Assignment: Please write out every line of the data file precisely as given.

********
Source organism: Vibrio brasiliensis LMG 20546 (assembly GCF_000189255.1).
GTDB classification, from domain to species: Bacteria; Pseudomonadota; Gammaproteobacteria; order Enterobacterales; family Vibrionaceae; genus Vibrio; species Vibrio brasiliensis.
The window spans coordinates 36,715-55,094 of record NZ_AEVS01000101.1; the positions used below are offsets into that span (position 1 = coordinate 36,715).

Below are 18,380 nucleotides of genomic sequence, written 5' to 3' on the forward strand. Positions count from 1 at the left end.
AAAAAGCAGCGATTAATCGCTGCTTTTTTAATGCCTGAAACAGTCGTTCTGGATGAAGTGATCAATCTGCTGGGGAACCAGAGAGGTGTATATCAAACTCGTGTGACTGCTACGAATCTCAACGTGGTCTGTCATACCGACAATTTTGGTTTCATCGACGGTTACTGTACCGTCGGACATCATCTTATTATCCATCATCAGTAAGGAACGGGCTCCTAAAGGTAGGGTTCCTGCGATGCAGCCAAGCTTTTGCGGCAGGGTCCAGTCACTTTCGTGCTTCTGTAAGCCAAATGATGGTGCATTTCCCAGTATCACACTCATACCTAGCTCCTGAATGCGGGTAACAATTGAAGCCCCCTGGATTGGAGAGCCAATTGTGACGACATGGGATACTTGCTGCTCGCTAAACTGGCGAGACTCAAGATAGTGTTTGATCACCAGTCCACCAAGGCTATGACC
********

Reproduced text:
Source organism: Vibrio brasiliensis LMG 20546 (assembly GCF_000189255.1).
GTDB classification, from domain to species: Bacteria; Pseudomonadota; Gammaproteobacteria; order Enterobacterales; family Vibrionaceae; genus Vibrio; species Vibrio brasiliensis.
The window spans coordinates 36,715-55,094 of record NZ_AEVS01000101.1; the positions used below are offsets into that span (position 1 = coordinate 36,715).

Below are 18,380 nucleotides of genomic sequence, written 5' to 3' on the forward strand. Positions count from 1 at the left end.
AAAAAGCAGCGATTAATCGCTGCTTTTTTAATGCCTGAAACAGTCGTTCTGGATGAAGTGATCAATCTGCTGGGGAACCAGAGAGGTGTATATCAAACTCGTGTGACTGCTACGAATCTCAACGTGGTCTGTCATACCGACAATTTTGGTTTCATCGACGGTTACTGTACCGTCGGACATCATCTTATTATCCATCATCAGTAAGGAACGGGCTCCTAAAGGTAGGGTTCCTGCGATGCAGCCAAGCTTTTGCGGCAGGGTCCAGTCACTTTCGTGCTTCTGTAAGCCAAATGATGGTGCATTTCCCAGTATCACACTCATACCTAGCTCCTGAATGCGGGTAACAATTGAAGCCCCCTGGATTGGAGAGCCAATTGTGACGACATGGGATACTTGCTGCTCGCTAAACTGGCGAGACTCAAGATAGTGTTTGATCACCAGTCCACCAAGGCTATGACC